Tracer: Tracer doesn't hurt you. Most times, you won't even know you tripped it. Tracer is passive and so is most often used in open areas of the system, but sneaky programmers sometimes drop it in behind the construct. If the Prowl checks to get around Tracer are failed, Tracer releses a program which follows the stream of information from your Simulacrum back to you. The danger there is that the people who own the system know where you are. The Coalition States prefers this type of ICE because it allows that personal, vicious beating by twelve men in body armour kind of touch. Most people who find hackers with Tracer don't leave a body behind.
Burn: The kind of ICE most people associate with the name is
the more dangerous kind. ICE of this kind activates if a user fails to
Prowl around it, and attacks. The more benign Burn ICE will just crash your
Simulacrum, giving time for associated Tracer to find you. The less
benign kind will attempt to kill you with Brainburn. Several kinds of
Burn ICE are detailed below. Damage type is divided into Virtual (will
crash your Simulacrum) and Brainburn (will crash you).
Damage Type: Virtual
Associations: Most often paired with Tracer
Appearance: Although any program can look like anything, Prowler usually takes on the form of a catlike beast (show them the Invid Cougar Inorganic for a good mental picture).
Damage Type: Virtual
Associations: Most often paired with Tracer
Appearance: Usually large and vaguely humanoid. With lots of spikes.
Damage Type: Burn
Associations: Usually operates alone
Appearance: Big and nasty. Grimlord is the most serious ICE most users will ever encounter. If they're lucky.
Damage Type: Burn, baby, Burn
Associations: Always operates alone
Appearance: A large dragon, sparkling silver in colour. Variants can include Great Horned, Classical Western and Eastern dragons. Mithril Dragon is as nasty as they come.
Hacker characters can be easily integrated into any Palladium game. If the game in question offers the Hacking skill, then just insert Cyber Hacking in its place. Note that Cyber Hacking costs 3 skill slots. If not, then the GM should decide on whether or not to allow a given PC to use three skill choices to buy Cyber Hacking. O.C.C.s such as City Rats are particularily good choices to become Hackers. The GM should also allow the Hacker to choose out a Type II or III system and a mix of software (nothing too expensive for starting PCs).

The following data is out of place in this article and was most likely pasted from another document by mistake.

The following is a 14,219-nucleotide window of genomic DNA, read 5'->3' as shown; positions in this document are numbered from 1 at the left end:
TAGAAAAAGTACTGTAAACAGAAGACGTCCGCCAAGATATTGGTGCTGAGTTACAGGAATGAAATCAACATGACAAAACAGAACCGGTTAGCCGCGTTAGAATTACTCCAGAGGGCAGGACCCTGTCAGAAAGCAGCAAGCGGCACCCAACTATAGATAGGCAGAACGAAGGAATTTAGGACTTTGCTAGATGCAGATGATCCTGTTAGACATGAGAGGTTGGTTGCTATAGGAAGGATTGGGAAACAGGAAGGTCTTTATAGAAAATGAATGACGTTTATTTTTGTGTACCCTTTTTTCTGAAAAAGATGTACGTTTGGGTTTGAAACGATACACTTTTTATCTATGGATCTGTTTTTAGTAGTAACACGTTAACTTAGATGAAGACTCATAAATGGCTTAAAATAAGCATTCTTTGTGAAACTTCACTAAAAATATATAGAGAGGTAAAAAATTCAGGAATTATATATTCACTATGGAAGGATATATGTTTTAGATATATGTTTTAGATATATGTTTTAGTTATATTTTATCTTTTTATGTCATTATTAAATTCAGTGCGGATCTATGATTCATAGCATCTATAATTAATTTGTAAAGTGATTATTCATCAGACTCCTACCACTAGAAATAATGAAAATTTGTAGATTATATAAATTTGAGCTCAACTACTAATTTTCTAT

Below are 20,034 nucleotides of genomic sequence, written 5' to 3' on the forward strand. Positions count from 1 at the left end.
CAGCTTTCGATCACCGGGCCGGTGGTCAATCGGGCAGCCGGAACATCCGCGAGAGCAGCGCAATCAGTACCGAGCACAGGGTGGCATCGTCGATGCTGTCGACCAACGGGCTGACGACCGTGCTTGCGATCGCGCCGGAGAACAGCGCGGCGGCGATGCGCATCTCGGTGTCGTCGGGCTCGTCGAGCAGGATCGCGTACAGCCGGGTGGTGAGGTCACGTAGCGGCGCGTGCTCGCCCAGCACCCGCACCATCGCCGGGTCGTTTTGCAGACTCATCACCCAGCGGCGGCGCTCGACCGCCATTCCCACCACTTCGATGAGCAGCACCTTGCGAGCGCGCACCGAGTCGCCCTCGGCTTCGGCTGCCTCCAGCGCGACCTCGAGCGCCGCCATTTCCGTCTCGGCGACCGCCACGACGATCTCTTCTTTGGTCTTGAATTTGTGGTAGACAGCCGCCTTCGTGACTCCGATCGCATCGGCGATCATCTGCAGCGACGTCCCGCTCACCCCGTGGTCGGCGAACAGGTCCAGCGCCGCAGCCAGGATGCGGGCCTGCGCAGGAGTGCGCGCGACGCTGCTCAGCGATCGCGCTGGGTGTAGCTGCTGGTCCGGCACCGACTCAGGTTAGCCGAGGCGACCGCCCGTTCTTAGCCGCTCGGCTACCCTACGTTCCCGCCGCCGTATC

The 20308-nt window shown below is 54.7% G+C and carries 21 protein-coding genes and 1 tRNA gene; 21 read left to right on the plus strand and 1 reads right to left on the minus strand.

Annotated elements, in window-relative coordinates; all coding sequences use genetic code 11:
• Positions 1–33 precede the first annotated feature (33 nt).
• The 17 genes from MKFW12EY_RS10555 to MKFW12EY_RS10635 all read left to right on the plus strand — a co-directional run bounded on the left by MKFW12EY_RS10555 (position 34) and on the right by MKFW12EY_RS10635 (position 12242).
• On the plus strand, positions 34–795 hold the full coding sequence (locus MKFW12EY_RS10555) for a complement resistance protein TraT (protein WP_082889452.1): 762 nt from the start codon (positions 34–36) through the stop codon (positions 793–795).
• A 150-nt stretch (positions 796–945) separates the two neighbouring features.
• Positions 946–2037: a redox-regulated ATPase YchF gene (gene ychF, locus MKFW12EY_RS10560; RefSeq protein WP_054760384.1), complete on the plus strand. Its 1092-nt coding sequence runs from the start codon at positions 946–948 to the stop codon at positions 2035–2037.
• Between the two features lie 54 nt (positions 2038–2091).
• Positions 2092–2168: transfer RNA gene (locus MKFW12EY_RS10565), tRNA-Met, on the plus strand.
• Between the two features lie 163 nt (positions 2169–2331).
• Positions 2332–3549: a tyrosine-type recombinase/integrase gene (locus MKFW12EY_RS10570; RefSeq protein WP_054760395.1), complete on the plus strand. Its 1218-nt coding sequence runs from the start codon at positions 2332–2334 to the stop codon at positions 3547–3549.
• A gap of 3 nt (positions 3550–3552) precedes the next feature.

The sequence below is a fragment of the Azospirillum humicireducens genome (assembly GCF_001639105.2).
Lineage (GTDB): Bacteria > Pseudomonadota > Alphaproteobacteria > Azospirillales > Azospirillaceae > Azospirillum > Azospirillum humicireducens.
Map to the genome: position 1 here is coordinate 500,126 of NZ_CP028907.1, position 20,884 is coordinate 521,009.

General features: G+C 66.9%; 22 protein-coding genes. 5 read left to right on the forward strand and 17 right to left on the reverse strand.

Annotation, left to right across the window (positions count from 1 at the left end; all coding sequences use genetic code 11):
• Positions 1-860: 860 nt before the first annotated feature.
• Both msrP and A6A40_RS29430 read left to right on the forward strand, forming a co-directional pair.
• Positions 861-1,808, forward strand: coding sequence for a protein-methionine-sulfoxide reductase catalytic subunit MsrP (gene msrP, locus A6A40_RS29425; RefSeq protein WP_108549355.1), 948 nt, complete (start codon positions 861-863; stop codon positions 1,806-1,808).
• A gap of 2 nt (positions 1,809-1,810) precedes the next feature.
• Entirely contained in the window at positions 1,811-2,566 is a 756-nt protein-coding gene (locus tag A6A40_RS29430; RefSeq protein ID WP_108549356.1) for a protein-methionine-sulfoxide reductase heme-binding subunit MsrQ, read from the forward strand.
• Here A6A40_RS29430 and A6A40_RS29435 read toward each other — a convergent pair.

Cyber Hacking counts as 3 skill choices, and provides the following Cyber interface computer related skills:
This can be new ground for players who've never been beyond Palladium.
The important thing for Intrusions is that the player should feel the tension.
Throw out some easy Burn or Tracer to make them feel threatened. Make the
system confusing. I said system architecture is almost always the
same; throw in a confusing layout. If they want what's in those systems,
make them work for it. Finally remember that an early PC shouldn't be
terribly powerful or skilled, and so is not up to taking on a Mithril
Dragon just quite yet. Also note that bionics, magic, psychic powers,
biowizardry, rune items, etc etc etc have no impact in the Net.
Appendix 3: Cyber Interfaces for Nonhumans
This can be a problem, since the filaments implanted to produce the virtual effect have to be keyed to the brain and synapse layout of the user. Worlds which are dominated by high-tech alien societies would have systems designed for their own kind. Thus, an Elf hacker would have to get his Cyberlink implanted in a high tech Elven nation. Severely nonhuman creatures, such as Titans, would have a hell of a time finding suitable implants. Vampires and other such beings who cannot have cybernetics cannot have these implants and so cannot access cyberspace.
Note that some places, like Phase World and Arcadia, will offer a tremendous
variety of VR interface systems, and will be able to fit most kinds of
humanoid and semi-humanoid races. At a price, of course.
Appendix 4: Surviving Communications Networks on Rifts Earth
Both the nations of the New German Republic and Japan have integrated national computer networks linking all cities and outer areas. High speed efficient communication within their borders is a major factor in the ability of each of these nations to respond to alien intrusion into their territory, particularily in the case of the embattled NGR. The Japanese computer network is more advanced than its German equivalent, and thus the Republic of Japan systems are noticeably faster.
The Coalition States maintains a limited computer network system across
its territory. Limitations of technology mean that this system is slower than
its NGR counterpart. However, the dispersed nature of the C.S. means that
the nation is broken down into four enclosed computer networks, within
Chi-Town, Lone Star, Free Quebec and Iron Heart. Limited communication
between cities is possible due to microwave transmitters installed at these
locations. Two hours every twenty four, computer networking between these
cities is possible due to high altitude flights of Death Skull Transports
or other large craft equipped with Microwave Reception and Transmission
equipment, 'bouncing' the signal from one location to another. It would
be much more efficient to field a sattelite system, but the unavailability
of orbital travel restricts this. This method is also used to allow real-time
communication with the Coalition States for field operatives and campaigning
armies, although altitude limitations mean that this is restricted to the
North American Continent. Triax has experimented with using its high altitude
transports to make computer connections to the C.S. grids across the
North Atlantic, but this is still in its early stages and is mainly
used only for high level C.S. - N.G.R. governmental contact.